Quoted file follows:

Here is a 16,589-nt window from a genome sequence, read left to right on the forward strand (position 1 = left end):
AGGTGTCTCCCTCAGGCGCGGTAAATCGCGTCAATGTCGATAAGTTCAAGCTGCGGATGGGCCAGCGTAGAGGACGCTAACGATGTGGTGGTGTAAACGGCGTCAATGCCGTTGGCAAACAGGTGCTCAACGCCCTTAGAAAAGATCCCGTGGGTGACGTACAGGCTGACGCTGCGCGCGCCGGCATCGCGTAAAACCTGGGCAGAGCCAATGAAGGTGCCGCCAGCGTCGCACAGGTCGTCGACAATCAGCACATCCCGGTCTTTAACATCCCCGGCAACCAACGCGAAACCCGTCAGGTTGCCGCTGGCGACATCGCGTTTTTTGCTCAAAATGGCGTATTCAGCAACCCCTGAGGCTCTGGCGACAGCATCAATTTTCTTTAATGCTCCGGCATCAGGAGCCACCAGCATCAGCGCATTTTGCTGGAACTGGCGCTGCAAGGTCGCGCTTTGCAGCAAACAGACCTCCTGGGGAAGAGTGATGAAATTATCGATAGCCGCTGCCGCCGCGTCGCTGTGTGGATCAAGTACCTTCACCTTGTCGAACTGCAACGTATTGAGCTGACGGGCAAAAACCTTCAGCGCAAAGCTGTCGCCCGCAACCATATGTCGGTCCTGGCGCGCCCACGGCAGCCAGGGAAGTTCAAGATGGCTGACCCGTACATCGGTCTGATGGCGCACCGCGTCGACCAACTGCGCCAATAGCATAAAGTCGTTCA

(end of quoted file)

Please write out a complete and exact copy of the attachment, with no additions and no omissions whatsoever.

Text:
Here is a 16,589-nt window from a genome sequence, read left to right on the forward strand (position 1 = left end):
AGGTGTCTCCCTCAGGCGCGGTAAATCGCGTCAATGTCGATAAGTTCAAGCTGCGGATGGGCCAGCGTAGAGGACGCTAACGATGTGGTGGTGTAAACGGCGTCAATGCCGTTGGCAAACAGGTGCTCAACGCCCTTAGAAAAGATCCCGTGGGTGACGTACAGGCTGACGCTGCGCGCGCCGGCATCGCGTAAAACCTGGGCAGAGCCAATGAAGGTGCCGCCAGCGTCGCACAGGTCGTCGACAATCAGCACATCCCGGTCTTTAACATCCCCGGCAACCAACGCGAAACCCGTCAGGTTGCCGCTGGCGACATCGCGTTTTTTGCTCAAAATGGCGTATTCAGCAACCCCTGAGGCTCTGGCGACAGCATCAATTTTCTTTAATGCTCCGGCATCAGGAGCCACCAGCATCAGCGCATTTTGCTGGAACTGGCGCTGCAAGGTCGCGCTTTGCAGCAAACAGACCTCCTGGGGAAGAGTGATGAAATTATCGATAGCCGCTGCCGCCGCGTCGCTGTGTGGATCAAGTACCTTCACCTTGTCGAACTGCAACGTATTGAGCTGACGGGCAAAAACCTTCAGCGCAAAGCTGTCGCCCGCAACCATATGTCGGTCCTGGCGCGCCCACGGCAGCCAGGGAAGTTCAAGATGGCTGACCCGTACATCGGTCTGATGGCGCACCGCGTCGACCAACTGCGCCAATAGCATAAAGTCGTTCA